Todd Swanstrom talks about the need to invest in middle neighborhoods on ‘Collateral Damage’
Todd Swanstrom was reflecting on his own upbringing in St. Paul, Minnesota, in a neighborhood that he said is shared by both millionaires and modest apartment dwellers, all within a few blocks of each other.
“That is becoming increasingly rare in American cities,” Swanstrom, the E. Desmond Lee Endowed Professor in Community Collaboration and Public Policy at the University of Missouri–St. Louis, said this week while appearing on the “Collateral Damage” podcast produced by KDHX (88.1 FM).
As Swanstrom explained to host D.J. Wilson, neighborhoods have been pulling further and further apart – some becoming more and more affluent while others watch their poverty rates soar, sometimes above 30 and 40 percent.
It’s a problem that has become particularly pronounced in St. Louis.
“What my research has shown is that the middle neighborhoods are disappearing over the last 30 years,” Swanstrom said. “Those neighborhoods that were let’s say between 75 percent and 125 percent of the median regional income, the ones in the middle.”
It’s created a fractured map throughout the city, which has seen property values spike in some neighborhoods while those on the north side of St. Louis have continued to decline.
This phenomenon creates problems for the overall health of the city.
“We have policies for very deprived neighborhoods, and there’s a lot of attention being paid to gentrifying neighborhoods,” Swanstrom said. “By far, what I think you ought to put a lot more attention to is those in the middle that are on the edge – that if we don’t do something, they’ll tumble down.
“And many more neighborhoods are tumbling down than tumbling up in the city.”
Swanstrom, a professor of political science and public policy administration at UMSL, joined a panel focused on middle neighborhoods in April at Washington University in St. Louis. The discussion followed a presentation by Paul Brothy, editor of a recently released book titled “On the Edge: America’s Middle Neighborhoods.”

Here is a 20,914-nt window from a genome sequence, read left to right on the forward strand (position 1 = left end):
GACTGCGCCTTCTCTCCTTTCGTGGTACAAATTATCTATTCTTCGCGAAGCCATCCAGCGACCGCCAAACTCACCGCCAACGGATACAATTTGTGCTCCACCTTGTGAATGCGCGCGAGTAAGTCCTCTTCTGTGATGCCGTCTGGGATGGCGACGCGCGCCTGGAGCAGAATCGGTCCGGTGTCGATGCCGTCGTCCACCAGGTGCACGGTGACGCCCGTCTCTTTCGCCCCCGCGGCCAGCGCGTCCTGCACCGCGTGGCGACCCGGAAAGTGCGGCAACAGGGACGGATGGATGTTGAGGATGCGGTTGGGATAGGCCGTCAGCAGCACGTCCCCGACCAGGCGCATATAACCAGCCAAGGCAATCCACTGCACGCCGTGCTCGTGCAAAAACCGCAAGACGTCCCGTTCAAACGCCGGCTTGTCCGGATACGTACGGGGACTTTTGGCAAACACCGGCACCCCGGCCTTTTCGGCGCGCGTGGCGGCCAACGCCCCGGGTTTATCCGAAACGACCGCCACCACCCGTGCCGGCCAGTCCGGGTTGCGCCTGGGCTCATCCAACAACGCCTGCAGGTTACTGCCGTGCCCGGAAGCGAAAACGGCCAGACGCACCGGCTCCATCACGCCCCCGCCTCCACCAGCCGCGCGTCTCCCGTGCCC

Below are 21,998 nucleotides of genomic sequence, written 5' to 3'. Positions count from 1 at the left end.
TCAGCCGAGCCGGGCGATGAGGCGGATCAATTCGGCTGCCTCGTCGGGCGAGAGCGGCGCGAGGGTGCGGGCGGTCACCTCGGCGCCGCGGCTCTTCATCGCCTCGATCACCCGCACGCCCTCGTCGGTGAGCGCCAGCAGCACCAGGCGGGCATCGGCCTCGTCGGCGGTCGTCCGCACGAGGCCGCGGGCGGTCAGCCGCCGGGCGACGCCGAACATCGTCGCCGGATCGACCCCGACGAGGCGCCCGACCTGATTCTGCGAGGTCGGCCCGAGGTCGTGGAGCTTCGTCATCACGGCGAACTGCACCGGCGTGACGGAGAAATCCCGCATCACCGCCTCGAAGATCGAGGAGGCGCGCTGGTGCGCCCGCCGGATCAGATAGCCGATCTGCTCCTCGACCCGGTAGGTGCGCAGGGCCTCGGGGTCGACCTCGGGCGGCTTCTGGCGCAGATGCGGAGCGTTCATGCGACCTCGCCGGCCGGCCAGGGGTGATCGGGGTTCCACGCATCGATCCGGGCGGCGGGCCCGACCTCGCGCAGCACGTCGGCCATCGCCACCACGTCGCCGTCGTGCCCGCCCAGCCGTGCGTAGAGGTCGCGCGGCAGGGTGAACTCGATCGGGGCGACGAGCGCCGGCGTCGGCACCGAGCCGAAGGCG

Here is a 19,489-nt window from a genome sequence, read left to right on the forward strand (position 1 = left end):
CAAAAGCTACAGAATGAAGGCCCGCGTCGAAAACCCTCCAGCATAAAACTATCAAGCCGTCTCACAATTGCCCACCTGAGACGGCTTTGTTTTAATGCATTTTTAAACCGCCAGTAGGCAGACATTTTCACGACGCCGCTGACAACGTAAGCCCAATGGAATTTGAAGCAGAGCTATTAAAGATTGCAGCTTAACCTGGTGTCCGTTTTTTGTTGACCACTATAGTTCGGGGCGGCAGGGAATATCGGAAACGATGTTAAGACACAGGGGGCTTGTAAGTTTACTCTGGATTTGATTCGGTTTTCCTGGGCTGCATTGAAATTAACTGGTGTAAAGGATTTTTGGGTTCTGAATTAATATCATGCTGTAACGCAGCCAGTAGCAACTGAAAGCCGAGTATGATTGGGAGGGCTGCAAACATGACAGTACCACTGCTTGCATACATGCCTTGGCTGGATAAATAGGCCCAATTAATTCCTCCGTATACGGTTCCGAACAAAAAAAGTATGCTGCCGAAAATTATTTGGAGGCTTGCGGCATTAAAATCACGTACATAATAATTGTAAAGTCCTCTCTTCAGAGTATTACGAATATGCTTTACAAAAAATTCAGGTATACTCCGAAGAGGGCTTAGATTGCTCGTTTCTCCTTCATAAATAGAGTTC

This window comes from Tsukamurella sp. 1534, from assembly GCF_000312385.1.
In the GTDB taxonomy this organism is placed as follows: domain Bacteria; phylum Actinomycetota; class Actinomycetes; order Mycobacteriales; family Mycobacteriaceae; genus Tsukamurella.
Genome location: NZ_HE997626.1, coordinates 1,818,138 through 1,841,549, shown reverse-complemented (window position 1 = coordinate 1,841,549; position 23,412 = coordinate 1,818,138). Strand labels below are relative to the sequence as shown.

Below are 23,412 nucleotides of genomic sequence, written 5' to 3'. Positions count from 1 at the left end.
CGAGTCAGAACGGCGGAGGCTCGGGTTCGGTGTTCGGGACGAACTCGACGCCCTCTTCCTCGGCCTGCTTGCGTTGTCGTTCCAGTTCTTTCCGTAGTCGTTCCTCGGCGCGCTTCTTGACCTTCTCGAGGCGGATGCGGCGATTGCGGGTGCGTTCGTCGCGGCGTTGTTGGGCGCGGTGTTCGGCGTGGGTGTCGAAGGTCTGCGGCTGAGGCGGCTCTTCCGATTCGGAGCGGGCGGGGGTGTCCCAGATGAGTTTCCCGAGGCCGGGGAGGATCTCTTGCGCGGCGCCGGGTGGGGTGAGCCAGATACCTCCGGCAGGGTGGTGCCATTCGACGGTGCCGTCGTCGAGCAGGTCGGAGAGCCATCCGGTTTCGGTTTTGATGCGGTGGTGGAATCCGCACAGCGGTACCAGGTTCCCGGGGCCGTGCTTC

As Swanstrom told Wilson, those are neighborhoods that share an edge with more struggling communities and are therefore at greater risk of declining themselves.
“When things start tumbling down, there’s displacement, social problems, there’s vacancies, there’s abandonment,” Swanstrom said. “Once that ball starts rolling down the hill, it’s hard to stop.”
He argued for a “public health approach” to helping these neighborhoods remain vibrant, suggesting it would be more cost-effective than waiting to fix them when they require intensive care.
Many of these neighborhoods have amenities – anything from bars and restaurants to public parks or historically significant housing – Swanstrom believes are worth protecting.
His research shows that middle neighborhoods also tend to be more diverse, which means they can help provide opportunity for African Americans to gain equity.
“It’s a huge injustice that African Americans have not been able to accumulate equity through home ownership,” Swanstrom said. “If we could stabilize these neighborhoods, where African Americans own homes, have them start to go up in value, then these families can start to accumulate some equity, which is very important.”
Swanstrom and Wilson also discussed gentrification, the relationship between the city of St. Louis and St. Louis County and cities as the “laboratories of democracy,” among other topics.
Find the full interview – episode 109 of the podcast – here.
Short URL: http://blogs.umsl.edu/news/?p=68952